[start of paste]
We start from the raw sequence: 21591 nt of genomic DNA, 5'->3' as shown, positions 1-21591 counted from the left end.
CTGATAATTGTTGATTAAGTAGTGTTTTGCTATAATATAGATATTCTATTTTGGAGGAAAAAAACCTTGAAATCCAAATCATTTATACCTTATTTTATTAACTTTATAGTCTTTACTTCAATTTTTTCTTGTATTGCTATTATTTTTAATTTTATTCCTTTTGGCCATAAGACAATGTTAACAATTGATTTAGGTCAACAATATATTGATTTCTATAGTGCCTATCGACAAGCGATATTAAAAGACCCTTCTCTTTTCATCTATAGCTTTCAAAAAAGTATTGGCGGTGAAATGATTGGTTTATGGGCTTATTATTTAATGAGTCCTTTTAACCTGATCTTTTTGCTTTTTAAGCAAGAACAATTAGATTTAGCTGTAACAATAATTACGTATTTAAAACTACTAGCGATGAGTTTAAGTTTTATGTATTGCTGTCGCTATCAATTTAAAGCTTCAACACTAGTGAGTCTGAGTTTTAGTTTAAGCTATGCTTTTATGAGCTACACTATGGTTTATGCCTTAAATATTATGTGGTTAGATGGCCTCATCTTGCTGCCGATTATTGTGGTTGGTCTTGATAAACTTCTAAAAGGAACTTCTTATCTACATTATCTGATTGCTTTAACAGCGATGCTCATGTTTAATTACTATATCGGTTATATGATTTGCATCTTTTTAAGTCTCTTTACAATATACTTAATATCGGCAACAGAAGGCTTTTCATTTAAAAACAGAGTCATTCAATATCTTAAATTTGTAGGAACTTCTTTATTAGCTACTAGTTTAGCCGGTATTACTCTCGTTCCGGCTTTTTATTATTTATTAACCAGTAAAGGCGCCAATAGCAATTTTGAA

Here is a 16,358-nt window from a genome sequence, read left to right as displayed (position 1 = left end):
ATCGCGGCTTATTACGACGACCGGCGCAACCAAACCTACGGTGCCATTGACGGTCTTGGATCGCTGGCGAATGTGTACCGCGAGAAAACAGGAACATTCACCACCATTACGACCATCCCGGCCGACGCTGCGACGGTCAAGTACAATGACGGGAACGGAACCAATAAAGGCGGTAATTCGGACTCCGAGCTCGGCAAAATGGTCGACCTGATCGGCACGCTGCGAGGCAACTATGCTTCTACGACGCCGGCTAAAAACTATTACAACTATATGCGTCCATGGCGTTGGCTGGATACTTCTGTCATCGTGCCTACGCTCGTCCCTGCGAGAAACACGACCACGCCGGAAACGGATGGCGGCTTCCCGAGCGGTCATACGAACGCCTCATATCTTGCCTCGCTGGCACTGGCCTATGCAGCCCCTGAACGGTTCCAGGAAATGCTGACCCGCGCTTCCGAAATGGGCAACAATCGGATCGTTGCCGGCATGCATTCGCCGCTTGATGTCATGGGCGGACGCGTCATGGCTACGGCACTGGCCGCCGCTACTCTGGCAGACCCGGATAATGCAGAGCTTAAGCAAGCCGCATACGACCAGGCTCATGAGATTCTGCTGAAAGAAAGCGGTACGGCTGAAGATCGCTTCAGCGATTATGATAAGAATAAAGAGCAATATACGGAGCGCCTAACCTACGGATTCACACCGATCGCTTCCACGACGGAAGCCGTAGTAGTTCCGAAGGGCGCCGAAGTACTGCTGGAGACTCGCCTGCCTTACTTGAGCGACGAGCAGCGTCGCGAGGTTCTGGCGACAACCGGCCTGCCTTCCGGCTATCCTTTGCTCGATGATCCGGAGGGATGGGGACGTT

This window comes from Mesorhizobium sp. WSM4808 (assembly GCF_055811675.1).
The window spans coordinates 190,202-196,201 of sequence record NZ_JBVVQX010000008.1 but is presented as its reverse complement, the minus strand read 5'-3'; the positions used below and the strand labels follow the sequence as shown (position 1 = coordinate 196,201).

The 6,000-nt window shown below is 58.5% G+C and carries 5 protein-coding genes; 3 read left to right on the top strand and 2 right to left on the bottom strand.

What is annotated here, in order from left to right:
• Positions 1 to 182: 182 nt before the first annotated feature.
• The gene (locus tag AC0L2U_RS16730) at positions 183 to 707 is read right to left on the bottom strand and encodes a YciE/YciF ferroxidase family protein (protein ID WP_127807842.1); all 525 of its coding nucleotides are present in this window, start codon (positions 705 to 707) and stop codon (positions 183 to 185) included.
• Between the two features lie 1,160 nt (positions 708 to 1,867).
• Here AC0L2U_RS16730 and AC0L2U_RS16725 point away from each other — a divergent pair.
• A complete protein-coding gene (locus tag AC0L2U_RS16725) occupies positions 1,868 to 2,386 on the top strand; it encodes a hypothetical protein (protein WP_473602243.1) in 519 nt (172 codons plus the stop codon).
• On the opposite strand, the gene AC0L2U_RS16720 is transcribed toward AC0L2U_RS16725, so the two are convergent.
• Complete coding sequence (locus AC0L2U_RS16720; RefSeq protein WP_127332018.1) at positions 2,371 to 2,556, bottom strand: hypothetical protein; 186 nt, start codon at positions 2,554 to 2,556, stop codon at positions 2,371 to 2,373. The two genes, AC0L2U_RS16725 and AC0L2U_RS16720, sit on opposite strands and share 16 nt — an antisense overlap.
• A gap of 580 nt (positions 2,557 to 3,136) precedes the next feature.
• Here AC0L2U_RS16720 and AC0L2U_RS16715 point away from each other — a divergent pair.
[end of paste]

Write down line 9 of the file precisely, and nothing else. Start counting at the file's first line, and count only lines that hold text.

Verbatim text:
• Positions 1 to 182: 182 nt before the first annotated feature.